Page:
Discussions of migration in contemporary China often center on the distinctive institutions, especially household registration (hukou) regulations, which continue to limit the options of rural people in cities. This paper draws attention to how another part of the Chinese state has engaged migration: governments in communities of origin. Evidence from Sichuan in the 1980s reveals that local leaders authorized, facilitated, and even organized out-migration of villagers, at a time when Beijing gave scant indication of official approval of peasant migration. Local innovations to sanction migration built directly on the broader trend of rural cadres becoming increasingly responsive to local economic needs. The story of local government involvement in out-migration indicates that the relationship between migrants and the Chinese state has transformed fundamentally, even though formal institutions governing urban residence have changed minimally. As in other fields of social and economic life in China, authority over migration has fragmented.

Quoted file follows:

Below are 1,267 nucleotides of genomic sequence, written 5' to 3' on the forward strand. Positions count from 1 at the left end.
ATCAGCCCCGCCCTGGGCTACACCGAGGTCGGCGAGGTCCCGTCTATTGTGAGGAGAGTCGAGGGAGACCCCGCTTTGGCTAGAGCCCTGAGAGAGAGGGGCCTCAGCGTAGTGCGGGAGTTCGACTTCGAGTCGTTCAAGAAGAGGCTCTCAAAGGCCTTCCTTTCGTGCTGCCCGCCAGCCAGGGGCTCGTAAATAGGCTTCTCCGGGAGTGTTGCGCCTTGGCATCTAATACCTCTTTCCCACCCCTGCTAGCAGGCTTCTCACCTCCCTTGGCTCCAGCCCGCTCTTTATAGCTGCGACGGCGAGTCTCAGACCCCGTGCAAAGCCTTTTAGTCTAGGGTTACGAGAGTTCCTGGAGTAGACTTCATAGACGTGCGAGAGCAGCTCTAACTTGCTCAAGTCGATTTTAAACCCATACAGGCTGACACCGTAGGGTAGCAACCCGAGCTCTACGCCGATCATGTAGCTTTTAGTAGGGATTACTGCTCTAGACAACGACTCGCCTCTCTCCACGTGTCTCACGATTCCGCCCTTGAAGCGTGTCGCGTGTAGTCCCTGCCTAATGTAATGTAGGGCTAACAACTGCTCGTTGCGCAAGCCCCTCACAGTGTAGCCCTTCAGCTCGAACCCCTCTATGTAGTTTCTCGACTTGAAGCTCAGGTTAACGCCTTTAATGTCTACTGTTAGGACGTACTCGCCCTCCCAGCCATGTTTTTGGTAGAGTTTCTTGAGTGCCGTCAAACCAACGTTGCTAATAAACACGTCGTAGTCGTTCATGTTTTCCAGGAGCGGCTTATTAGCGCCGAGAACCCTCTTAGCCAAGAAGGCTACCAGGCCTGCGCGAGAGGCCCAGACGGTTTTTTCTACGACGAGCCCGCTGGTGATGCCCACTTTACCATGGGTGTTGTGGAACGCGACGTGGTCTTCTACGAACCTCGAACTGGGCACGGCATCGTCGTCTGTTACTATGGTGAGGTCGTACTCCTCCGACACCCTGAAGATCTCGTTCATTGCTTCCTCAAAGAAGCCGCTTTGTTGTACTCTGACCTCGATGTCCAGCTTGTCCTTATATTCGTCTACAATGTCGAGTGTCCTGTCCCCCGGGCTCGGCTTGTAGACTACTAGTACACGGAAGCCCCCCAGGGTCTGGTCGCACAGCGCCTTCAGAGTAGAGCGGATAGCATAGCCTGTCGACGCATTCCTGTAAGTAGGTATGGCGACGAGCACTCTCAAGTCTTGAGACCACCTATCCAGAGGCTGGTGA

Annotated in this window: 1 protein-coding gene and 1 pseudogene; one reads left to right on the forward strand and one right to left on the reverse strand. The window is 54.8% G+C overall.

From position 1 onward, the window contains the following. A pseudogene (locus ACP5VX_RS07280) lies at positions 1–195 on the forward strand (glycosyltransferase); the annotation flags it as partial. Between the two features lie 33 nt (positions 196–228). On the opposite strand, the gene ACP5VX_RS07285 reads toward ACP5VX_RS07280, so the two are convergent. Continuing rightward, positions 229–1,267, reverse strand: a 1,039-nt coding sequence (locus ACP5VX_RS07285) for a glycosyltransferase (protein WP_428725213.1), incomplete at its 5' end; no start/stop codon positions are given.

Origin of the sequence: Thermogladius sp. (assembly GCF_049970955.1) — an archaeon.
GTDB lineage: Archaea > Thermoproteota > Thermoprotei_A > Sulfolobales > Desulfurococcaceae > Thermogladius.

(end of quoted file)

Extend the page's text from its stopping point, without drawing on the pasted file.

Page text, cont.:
Available at: http://works.bepress.com/erikmobrand/3/